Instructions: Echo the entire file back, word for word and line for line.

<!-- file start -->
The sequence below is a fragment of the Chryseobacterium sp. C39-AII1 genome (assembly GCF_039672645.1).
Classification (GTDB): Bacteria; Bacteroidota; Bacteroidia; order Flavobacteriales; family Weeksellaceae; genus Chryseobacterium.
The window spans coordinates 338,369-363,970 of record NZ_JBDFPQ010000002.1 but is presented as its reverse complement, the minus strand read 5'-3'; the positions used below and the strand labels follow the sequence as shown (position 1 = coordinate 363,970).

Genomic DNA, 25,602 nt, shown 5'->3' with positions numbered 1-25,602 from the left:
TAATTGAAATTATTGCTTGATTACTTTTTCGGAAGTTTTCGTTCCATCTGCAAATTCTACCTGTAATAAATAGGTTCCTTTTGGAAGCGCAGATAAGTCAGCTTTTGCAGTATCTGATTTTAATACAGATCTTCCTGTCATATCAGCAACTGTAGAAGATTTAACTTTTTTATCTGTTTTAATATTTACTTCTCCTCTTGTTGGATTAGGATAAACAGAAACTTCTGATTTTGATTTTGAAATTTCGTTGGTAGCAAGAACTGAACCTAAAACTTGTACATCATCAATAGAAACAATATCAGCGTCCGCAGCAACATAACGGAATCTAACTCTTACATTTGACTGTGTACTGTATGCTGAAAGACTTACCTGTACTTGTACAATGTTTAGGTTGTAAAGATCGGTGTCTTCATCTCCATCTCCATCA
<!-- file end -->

The sequence below is a fragment of the Chryseobacterium sp. C39-AII1 genome (assembly GCF_039672645.1).
Classification (GTDB): Bacteria; Bacteroidota; Bacteroidia; order Flavobacteriales; family Weeksellaceae; genus Chryseobacterium.
The window spans coordinates 338,369-363,970 of record NZ_JBDFPQ010000002.1 but is presented as its reverse complement, the minus strand read 5'-3'; the positions used below and the strand labels follow the sequence as shown (position 1 = coordinate 363,970).

Genomic DNA, 25,602 nt, shown 5'->3' with positions numbered 1-25,602 from the left:
TAATTGAAATTATTGCTTGATTACTTTTTCGGAAGTTTTCGTTCCATCTGCAAATTCTACCTGTAATAAATAGGTTCCTTTTGGAAGCGCAGATAAGTCAGCTTTTGCAGTATCTGATTTTAATACAGATCTTCCTGTCATATCAGCAACTGTAGAAGATTTAACTTTTTTATCTGTTTTAATATTTACTTCTCCTCTTGTTGGATTAGGATAAACAGAAACTTCTGATTTTGATTTTGAAATTTCGTTGGTAGCAAGAACTGAACCTAAAACTTGTACATCATCAATAGAAACAATATCAGCGTCCGCAGCAACATAACGGAATCTAACTCTTACATTTGACTGTGTACTGTATGCTGAAAGACTTACCTGTACTTGTACAATGTTTAGGTTGTAAAGATCGGTGTCTTCATCTCCATCTCCATCA